Archive for January, 2015


Posted on: January 10th, 2015 by hauleymusic No Comments



Clapping Games:
A clapping game is usually played by two players and involves clapping as an accompaniment to a rhyme. Clapping games are found throughout the world and similar games may be known throughout large areas with regional variations. The rhyme helps the players carry out the complicated actions in time.

Pease Porridge Hot:
“Pease Porridge Hot” or “Pease Pudding Hot” (also known as “Peas Porridge Hot”) is a clapping singing game and nursery rhyme. It has a Roud Folk Song Index number of 19631.

The origins of this rhyme are unknown. The name refers to a type of porridge made from peas, pease pudding, also known in Middle English as pease pottage (“Pease” was treated as a mass noun, similar to “oatmeal”).

The earliest recorded version of Pease Porridge Hot is a riddle found in John Newbery’s Mother Goose’s Melody (c. 1760):
Pease Porridge hot,
Pease Porridge cold,
Pease Porridge in the Pot
Nine Days old,
Where the terms “pease pudding” and “pease pottage” are used, the lyrics of the rhyme are altered accordingly.

Children playing Pease Porridge Hot.
Schoolchildren often play Pease Porridge Hot by pairing off and clapping their hands together to the rhyme as follows:
Pease (clap both hands to thighs) porridge (clap own hands together) hot (clap partner’s hands),
pease (clap both hands to thighs) porridge (clap own hands together) cold (clap partner’s hands),
Pease (clap thighs) porridge (clap own hands) in the (clap right hands only) pot (clap own hands),
nine (clap left hands only) days (clap own hands) old (clap partner’s hands).
(Repeat actions for second stanza)
NOTE: The actions are performed during recitation of the word or phrase, not following.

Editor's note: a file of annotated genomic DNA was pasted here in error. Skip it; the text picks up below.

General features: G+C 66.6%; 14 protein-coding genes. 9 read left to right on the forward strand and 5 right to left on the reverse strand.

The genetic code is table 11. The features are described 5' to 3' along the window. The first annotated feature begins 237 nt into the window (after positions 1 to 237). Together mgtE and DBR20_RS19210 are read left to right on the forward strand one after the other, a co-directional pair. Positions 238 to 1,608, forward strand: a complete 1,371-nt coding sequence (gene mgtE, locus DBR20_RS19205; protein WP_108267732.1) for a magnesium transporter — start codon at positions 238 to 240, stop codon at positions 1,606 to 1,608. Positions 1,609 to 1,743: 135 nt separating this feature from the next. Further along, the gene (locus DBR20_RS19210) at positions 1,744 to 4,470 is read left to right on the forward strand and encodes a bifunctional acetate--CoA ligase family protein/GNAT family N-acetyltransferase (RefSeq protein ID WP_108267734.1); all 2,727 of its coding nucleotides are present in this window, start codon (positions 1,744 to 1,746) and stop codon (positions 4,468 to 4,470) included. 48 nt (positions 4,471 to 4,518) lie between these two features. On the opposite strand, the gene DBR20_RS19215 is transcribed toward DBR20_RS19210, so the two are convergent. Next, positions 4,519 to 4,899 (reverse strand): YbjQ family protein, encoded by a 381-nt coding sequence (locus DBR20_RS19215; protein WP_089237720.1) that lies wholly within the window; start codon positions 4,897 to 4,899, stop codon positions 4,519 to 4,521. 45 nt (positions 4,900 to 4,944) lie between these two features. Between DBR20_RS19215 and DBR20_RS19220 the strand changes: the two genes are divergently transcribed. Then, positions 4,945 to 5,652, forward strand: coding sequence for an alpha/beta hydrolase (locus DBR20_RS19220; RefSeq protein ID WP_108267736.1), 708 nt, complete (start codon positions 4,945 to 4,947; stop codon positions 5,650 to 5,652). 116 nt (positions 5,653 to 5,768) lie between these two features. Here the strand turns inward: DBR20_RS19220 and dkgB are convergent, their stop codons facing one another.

Jump-rope rhyme:
A skipping or jump-rope rhyme, is a form of singing game chanted while using skipping ropes. Such rhymes have been recorded in all cultures where skipping is played. Examples of English-language rhymes have been found going back to at least the seventeenth century. Like most folklore, skipping rhymes tend be found in many different variations.

The following is an example that may have been around for several generations.

Down in the valley where the green grass grows
There sat my grandmother sweet as a rose
She sang, she sang, she sang so sweet
Along came my grandfather and kissed her on the cheek
How many kisses did she get that week
1, 2, 3, 4, 5, 6, 7, 8, 9, 10 and so on until that person messes up jumping.

This Little Piggy:
“This Little Piggy” or “This little pig” is an English language nursery rhyme and fingerplay. It has a Roud Folk Song Index number of 19297.

The most common modern version is:
This little piggy went to the market,
This little piggy stayed home,
This little piggy had roast beef,
This little piggy had none,
And this little piggy cried wee wee wee all the way to town.

Another version often cited is:
This little piggy went to market,
This little piggy stayed home,
This little piggy had jam and bread,
This little piggy had none,
And this little piggy went crying all the way to town.

Finger play:
The rhyme is usually counted out on a person’s toes, each line corresponding to a different toe, usually starting with the big toe and ending with the little toe. A foot tickle is usually added during the “Wee…all the way home” section of the last line. The rhyme can also be seen as a counting rhyme, although the number of each toe (from 1 for the big toe to 5 for the little toe) is never stated.

The first line of this rhyme was quoted in a medley “The Nurse’s Song,” written about 1728, a full version was not recorded until it was published in The Famous Tommy Thumb’s Little Story-Book, published in London about 1760. It then appeared with slight variations in many late eighteenth and early nineteenth century collections. Until the mid-twentieth century the lines referred to “little pigs.”

Pat-a-cake, Pat-a-cake, Baker’s Man: